The Washington Post


Where to host a crowd

Large parties aren't a problem at these big dining rooms.

  • Updated 09/14/2012
  • 6 Items

Just steps away from the downtown theaters, 701 boasts a comfortable bar and an attractive dining room. Chef Ed Witt shows his wit on the plate: his ham and cheese ravioli, for example. He rolls out the pasta, which incorporates a little whole-wheat flour, stuffs the pockets with cheddar cheese, spoons a delicate mustard sauce over them and tops off the dish with crisp sails of baked prosciutto and fresh basil. Each packet is like a tiny grilled ham-and-cheese sandwich as conceived by an Italian maestro. It's at once elegant and comforting.


Eric and Ian Hilton have a funny way of telling people they're not empire builders: They keep opening cool places to eat and drink. Following on the heels of Chez Billy in Petworth is the brothers' new Brixton, a ground-floor tavern topped with a lounge capped with a rooftop deck. The British-bowing retreat taps into Eric's Anglo passion. Where else can you get Scotch eggs and samosas followed by the possibility of sipping under the stars? With the exception of a salad here or pot de creme there, the short menu highlights British pub staples.


The New York family-style Italian restaurant is known for shareable portions. Despite its size (nearly 700 seats) and its parentage (it's part of a New York chain owned by the Alicart Group), the restaurant succeeds where I thought it would fail by serving food that really and truly smacks of an Italian grandmother's kitchen. Make that a couple dozen Italian grandmothers' kitchens. I've never seen a single plate of food here that couldn't serve a herd of diners.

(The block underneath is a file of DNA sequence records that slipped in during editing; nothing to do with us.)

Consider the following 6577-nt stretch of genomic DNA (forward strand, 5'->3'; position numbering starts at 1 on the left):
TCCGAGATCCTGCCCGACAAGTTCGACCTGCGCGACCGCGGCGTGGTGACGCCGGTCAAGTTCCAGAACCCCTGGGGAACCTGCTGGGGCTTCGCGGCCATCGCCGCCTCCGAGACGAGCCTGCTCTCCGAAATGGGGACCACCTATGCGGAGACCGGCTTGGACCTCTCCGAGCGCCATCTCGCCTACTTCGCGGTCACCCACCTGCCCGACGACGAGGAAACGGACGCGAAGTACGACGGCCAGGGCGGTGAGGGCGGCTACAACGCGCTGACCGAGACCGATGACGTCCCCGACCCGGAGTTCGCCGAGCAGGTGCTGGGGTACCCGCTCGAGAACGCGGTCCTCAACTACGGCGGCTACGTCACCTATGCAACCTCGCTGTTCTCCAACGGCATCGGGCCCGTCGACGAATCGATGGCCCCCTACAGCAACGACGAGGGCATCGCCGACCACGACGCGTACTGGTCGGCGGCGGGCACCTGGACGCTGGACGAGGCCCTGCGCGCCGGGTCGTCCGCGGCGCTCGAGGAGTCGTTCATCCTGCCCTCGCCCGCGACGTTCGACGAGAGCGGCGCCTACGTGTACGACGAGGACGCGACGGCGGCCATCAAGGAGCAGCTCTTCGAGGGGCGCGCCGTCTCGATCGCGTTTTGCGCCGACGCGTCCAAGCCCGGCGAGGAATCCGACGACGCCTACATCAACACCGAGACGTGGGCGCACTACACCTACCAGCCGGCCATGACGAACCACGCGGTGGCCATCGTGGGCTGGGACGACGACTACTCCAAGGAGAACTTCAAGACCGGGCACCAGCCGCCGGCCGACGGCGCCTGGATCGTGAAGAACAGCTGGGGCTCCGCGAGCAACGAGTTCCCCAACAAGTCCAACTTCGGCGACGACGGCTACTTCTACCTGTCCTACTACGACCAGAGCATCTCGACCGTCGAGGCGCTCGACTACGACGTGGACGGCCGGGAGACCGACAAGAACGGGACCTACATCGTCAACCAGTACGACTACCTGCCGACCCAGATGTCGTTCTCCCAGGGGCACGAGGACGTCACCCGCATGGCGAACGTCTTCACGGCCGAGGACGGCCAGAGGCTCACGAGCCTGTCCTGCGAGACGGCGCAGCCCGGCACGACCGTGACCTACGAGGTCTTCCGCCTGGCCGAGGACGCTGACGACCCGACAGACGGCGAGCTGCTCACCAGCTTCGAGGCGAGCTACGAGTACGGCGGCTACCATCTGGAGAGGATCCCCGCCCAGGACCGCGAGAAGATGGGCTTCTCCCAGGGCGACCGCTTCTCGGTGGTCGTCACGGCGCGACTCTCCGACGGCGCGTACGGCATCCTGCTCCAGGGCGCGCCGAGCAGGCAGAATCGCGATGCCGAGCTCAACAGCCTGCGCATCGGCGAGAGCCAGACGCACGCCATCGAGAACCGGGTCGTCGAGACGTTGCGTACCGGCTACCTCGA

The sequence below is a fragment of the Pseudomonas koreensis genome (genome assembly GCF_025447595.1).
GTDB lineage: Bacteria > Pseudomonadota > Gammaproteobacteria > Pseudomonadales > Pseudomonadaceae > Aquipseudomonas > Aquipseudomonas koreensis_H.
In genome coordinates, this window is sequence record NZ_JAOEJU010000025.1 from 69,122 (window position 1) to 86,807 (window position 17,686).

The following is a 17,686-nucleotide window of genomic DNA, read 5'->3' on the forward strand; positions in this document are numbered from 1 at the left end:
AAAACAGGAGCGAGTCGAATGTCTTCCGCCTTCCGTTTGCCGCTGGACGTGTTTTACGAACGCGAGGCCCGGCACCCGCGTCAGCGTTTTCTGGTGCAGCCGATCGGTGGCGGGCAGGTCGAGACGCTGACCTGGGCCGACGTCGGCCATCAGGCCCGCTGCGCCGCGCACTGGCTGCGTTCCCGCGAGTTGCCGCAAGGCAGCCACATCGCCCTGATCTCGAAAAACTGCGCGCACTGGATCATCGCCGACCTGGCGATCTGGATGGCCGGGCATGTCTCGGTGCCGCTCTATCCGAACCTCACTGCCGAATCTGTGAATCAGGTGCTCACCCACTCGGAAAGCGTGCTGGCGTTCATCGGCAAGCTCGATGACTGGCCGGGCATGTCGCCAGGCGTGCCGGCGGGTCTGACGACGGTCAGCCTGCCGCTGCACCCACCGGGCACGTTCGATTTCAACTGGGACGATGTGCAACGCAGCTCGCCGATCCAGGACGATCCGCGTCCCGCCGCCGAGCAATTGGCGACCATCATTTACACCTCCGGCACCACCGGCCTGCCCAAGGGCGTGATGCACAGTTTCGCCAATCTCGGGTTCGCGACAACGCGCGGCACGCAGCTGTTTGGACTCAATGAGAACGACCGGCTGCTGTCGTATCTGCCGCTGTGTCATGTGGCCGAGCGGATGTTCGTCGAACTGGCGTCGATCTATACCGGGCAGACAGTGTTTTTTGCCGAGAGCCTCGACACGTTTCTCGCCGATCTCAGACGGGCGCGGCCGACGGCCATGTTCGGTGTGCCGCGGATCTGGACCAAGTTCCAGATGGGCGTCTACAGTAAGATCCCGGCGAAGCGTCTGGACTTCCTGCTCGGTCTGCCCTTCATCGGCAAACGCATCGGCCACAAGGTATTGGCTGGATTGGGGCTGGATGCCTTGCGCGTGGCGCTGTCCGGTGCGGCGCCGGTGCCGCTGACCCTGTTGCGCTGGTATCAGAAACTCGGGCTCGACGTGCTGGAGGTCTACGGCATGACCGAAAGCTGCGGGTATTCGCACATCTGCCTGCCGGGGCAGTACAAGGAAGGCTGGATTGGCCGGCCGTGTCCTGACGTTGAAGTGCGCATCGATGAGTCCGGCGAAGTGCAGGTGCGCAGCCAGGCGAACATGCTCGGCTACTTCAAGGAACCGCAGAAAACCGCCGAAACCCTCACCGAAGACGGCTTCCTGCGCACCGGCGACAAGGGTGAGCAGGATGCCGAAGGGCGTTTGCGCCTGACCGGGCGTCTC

Like its New York counterpart, the 332-seat D.C. restaurant attempts to replicate the atmosphere of an authentic Texas barbecue experience. If you're a newbie, prepare to dine a little differently. At the door, you're given a card that is stamped at the meat, side dish and dessert counters. Customers fetch their own sides and meats, which are sold by weight and bundled in butcher paper; servers, some of whom must squat down to hear you in the din, retrieve drinks and desserts. Whatever your pleasure, this is messy, roll-up-your-sleeves eating.


The sense that you've come to the right place begins at the impressive red mahogany door and continues at the front desk, where one or two gracious hosts -- as flawless as models -- bid you welcome, relieve you of your wraps and take you to a table that is quickly decorated with a plate of hummus, olives and radish slices, along with a basket of thick grilled bread. The red oak floors are buffed to a sheen. The lighting is honeyed. Near the coffered ceiling are Greek words for different grapes and dishes, illuminated from behind: definite scene-setters. The bar is thoughtfully separated from the main dining room by a half-wall, while the Wine Room, a private space for as many as 55 diners, features windows with gauzy curtains, giving it the feel of a restaurant within a restaurant. The classy touches offset any disappointments.


Lunch at Jose Andres's enduringly popular downtown Mediterranean restaurant presents a microcosm of its neighborhood. In the same dining room you will find power lunchers discussing policy sitting next to groups of wide-eyed, shorts-wearing tourists. Neither group seems out of place in the handsome, high-ceilinged dining room, decked out in Adriatic blue and white. If the mezze menu has one drawback, it's that the entire table is asked to partake. But if orders are placed strategically, a group can experience more of the menu.

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